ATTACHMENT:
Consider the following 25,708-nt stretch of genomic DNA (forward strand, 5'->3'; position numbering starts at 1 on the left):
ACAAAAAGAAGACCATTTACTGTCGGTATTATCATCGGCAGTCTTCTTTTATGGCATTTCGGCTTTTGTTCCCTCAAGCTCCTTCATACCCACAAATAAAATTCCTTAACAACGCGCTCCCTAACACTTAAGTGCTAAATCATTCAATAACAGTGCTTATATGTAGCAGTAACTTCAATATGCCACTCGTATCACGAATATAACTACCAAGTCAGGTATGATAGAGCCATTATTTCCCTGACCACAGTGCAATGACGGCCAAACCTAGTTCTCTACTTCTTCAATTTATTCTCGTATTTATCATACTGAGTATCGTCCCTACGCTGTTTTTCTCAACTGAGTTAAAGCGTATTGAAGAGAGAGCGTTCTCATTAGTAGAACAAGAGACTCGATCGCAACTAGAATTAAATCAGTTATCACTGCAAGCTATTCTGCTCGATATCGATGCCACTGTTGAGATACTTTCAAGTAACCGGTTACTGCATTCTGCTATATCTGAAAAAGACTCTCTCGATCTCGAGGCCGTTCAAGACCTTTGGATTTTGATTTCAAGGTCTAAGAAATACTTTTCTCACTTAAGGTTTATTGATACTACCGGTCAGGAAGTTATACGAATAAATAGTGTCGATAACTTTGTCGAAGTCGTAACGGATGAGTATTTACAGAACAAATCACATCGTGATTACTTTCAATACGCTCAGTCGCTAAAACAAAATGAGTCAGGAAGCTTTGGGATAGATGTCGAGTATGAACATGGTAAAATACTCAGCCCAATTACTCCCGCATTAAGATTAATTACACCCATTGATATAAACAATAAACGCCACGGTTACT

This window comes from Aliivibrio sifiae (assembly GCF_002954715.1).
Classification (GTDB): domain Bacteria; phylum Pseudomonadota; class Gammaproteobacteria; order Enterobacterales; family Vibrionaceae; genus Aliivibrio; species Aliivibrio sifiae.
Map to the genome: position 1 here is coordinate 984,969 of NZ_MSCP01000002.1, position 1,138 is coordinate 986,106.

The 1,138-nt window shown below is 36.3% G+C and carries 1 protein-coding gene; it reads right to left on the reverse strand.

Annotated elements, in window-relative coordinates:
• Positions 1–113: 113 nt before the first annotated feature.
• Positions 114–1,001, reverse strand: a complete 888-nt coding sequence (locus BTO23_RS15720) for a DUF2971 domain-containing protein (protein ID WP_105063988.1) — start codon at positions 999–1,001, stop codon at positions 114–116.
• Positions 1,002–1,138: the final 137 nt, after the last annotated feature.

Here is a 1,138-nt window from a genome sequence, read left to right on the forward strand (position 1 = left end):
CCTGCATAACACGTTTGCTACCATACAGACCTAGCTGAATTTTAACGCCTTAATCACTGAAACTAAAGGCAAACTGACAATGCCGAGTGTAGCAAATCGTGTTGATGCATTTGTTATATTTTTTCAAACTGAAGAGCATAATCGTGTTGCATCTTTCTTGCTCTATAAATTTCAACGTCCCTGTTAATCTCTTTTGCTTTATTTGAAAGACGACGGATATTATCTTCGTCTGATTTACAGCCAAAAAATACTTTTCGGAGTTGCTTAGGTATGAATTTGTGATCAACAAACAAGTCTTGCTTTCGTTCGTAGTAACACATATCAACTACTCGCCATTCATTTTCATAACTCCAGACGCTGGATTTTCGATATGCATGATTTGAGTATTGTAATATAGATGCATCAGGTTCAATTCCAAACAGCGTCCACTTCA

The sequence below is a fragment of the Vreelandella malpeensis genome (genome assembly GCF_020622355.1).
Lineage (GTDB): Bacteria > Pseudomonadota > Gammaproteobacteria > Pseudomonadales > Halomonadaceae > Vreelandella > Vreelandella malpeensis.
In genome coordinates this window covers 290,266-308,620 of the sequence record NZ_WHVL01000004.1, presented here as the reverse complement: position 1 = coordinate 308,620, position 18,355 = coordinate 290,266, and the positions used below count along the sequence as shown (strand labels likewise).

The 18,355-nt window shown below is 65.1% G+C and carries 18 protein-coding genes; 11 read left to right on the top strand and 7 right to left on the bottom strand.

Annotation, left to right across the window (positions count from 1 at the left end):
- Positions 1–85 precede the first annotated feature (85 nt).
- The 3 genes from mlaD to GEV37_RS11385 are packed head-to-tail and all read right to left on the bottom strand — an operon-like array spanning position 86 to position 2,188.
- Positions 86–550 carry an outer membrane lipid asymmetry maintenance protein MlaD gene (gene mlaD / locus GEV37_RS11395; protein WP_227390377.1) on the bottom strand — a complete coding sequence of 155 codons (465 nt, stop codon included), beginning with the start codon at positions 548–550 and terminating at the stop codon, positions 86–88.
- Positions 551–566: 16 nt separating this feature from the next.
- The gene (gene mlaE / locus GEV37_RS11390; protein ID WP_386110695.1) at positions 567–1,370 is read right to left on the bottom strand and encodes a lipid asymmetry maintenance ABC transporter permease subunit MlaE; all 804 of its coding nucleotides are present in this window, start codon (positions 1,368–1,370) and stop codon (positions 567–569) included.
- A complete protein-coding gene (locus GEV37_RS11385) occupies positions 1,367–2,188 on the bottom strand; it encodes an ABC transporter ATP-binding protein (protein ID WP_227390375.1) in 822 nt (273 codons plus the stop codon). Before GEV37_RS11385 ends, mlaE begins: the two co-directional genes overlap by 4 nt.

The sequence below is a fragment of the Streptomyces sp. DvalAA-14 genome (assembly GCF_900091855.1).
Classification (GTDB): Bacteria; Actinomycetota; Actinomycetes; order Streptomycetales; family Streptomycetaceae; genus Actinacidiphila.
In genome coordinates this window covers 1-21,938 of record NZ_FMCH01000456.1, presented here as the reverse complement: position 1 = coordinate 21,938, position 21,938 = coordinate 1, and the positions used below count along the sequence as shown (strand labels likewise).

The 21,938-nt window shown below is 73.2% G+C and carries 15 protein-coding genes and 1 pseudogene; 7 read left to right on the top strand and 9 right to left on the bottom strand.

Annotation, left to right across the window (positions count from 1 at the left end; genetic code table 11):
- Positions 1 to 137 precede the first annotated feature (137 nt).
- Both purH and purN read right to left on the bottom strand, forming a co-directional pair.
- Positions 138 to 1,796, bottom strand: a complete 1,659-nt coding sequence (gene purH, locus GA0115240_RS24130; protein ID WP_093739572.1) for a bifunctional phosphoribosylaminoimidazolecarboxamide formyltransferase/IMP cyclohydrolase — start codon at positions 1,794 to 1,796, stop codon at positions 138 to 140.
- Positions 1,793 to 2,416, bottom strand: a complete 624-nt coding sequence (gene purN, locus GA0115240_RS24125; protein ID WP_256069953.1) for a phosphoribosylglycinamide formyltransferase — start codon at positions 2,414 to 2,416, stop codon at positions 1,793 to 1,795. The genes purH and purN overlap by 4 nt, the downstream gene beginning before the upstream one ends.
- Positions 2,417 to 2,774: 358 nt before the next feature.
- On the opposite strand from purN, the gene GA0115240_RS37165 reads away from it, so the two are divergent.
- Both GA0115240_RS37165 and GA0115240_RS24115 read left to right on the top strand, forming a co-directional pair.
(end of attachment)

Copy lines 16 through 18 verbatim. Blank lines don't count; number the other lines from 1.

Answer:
The 18,355-nt window shown below is 65.1% G+C and carries 18 protein-coding genes; 11 read left to right on the top strand and 7 right to left on the bottom strand.

Annotation, left to right across the window (positions count from 1 at the left end):
- Positions 1–85 precede the first annotated feature (85 nt).